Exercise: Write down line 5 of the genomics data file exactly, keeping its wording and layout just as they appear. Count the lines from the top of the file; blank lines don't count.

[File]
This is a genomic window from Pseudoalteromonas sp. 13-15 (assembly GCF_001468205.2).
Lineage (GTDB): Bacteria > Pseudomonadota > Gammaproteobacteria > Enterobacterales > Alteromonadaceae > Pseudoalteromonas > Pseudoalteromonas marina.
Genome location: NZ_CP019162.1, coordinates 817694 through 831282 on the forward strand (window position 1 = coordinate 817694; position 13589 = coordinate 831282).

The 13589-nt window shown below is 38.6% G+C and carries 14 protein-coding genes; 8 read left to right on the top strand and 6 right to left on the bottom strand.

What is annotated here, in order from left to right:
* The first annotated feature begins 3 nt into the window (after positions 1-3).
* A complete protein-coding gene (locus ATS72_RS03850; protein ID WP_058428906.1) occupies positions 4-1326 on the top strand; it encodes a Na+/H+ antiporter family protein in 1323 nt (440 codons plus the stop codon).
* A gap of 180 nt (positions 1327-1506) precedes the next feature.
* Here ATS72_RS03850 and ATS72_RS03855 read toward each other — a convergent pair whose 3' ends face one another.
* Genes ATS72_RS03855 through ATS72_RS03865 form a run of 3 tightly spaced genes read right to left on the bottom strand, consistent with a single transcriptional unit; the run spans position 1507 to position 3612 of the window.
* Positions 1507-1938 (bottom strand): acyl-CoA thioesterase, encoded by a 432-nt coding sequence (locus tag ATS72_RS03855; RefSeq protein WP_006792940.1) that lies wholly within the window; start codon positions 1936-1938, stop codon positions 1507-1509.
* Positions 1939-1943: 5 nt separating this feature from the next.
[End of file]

What is annotated here, in order from left to right: